In particular, “where the alleged fraudulent scheme involved numerous transactions that occurred over a long period of time, courts have found it impractical to require the plaintiff to plead the specifics with respect to each and every instance of fraudulent conduct.” Id.; see United States v. Wells Fargo Bank, N.A., 972 F.Supp.2d 593, 615-16 (S.D.N.Y. 2013). Thus, “where a relator pleads a complex and far-reaching fraudulent scheme with particularity, and provides examples of specific false claims submitted to the government pursuant to that scheme, a relator may proceed to discovery on the entire fraudulent scheme.” United States ex rel. Bledsoe v. Cmty. Health Sys., Inc., 501 F.3d 493, 510 (6th Cir. 2007). Specific examples, however, “will support more generalized allegations of fraud only to the extent that [they] are representative samples of the broader class of claims.” Id. (emphasis omitted); see also Wells Fargo, 972 F.Supp.2d at 615-16. By contrast, Rule 9(b) permits scienter to be alleged “generally, ” Fed.R.Civ.P. 9(b), and requires only that a defendant have acted “knowingly” rather than “proof of [a] specific intent to defraud, ” 31 U.S.C. § 3729(b)(1).[7]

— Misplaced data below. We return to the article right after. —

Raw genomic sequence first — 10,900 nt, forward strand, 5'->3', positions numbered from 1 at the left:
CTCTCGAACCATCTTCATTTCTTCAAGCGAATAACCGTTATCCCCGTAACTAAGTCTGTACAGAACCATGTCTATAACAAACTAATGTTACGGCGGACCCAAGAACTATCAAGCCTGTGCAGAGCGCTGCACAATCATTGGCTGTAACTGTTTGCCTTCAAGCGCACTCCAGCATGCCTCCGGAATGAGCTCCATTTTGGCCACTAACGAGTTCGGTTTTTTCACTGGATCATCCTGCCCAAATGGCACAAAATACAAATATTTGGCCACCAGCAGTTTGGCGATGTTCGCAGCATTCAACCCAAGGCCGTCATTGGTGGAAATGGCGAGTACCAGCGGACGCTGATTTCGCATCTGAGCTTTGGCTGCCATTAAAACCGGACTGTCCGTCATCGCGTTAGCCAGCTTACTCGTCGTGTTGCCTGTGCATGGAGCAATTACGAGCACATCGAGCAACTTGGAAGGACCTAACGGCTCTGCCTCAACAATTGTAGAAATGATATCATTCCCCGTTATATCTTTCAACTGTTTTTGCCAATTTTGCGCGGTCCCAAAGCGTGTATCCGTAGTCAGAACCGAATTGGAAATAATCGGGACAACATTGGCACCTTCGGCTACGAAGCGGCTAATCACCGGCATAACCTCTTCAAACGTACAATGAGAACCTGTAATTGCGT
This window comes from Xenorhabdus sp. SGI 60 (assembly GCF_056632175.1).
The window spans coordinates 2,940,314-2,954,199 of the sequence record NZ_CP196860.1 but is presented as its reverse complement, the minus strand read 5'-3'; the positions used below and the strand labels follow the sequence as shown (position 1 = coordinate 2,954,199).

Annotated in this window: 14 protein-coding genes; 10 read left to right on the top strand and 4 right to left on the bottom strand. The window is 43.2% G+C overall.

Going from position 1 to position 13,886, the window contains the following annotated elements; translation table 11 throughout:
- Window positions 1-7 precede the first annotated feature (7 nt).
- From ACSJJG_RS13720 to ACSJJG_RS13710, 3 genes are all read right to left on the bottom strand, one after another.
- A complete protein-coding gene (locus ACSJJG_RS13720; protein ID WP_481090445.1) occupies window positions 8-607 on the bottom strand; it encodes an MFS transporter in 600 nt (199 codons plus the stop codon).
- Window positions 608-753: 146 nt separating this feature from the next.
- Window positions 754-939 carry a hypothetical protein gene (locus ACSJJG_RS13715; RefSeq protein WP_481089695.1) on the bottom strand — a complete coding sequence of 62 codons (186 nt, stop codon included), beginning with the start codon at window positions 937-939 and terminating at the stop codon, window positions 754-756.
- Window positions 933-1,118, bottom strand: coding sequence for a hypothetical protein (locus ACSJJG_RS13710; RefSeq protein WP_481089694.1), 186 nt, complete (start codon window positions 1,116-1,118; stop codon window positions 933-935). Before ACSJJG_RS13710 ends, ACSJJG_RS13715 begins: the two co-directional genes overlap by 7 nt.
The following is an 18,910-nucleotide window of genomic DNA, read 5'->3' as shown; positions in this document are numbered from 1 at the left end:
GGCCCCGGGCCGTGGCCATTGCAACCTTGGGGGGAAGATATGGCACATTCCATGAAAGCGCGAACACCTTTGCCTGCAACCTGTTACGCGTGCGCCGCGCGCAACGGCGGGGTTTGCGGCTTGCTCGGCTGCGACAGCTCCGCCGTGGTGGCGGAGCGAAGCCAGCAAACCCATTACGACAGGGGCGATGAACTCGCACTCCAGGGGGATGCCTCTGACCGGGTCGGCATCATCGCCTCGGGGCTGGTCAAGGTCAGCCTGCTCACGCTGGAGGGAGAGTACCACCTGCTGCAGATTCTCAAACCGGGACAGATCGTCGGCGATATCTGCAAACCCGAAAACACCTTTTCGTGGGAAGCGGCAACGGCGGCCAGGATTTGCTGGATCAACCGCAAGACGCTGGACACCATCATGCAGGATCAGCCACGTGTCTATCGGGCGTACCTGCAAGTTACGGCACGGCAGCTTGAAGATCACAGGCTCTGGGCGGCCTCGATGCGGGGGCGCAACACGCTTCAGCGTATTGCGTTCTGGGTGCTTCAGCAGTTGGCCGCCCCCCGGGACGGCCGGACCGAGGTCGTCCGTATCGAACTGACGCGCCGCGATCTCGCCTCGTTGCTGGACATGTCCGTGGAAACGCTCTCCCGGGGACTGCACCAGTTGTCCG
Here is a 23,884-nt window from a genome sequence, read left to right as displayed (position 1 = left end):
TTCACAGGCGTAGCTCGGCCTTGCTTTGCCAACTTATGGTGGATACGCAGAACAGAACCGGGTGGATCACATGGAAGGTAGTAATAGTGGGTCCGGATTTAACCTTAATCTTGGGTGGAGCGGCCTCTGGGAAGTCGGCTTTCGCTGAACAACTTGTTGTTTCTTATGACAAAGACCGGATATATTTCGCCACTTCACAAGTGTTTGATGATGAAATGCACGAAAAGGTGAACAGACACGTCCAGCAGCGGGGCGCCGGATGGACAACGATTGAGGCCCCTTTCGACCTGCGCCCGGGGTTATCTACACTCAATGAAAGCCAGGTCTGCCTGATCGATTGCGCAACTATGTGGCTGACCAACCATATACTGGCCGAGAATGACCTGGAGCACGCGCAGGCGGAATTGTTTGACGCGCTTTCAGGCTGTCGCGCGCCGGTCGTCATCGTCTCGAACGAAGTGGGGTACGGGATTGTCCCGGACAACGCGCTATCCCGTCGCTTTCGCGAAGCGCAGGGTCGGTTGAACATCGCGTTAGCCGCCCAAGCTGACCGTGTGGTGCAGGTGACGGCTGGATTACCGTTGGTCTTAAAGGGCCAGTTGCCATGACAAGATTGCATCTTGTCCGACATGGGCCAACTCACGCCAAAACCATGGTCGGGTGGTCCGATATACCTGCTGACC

DISCUSSION

         Allergan moves to dismiss the Third Amended Complaint on several grounds. First, Allergan contends that the Court lacks jurisdiction to hear this action under the FCA's “public disclosure” and “first-to-file” bars. Second, Allergan alleges that, even if neither of those bars applies, the majority of Wood's claims fall outside the FCA's statute of limitations, as measured from the Third Amended Complaint. Third, Allergan asserts that Wood fails to plead a predicate violation of the AKS, in part because the PDMA expressly authorizes drug manufacturers to provide free samples to physicians. Fourth, with respect to the FCA claims, Allergan contends both that Wood's theory of falsity (as to pre-PPACA claims) fails as a matter of law and that Wood fails to plead any false claim with the particularity required under Rule 9(b). Fifth, Allergan challenges several of Wood's state law claims on similar grounds. And finally, Allergan asserts that Wood fails to state a retaliation claim as a matter of law. The Court addresses each argument in turn, beginning with the two purportedly jurisdictional issues.

         A. The Public Disclosure Bar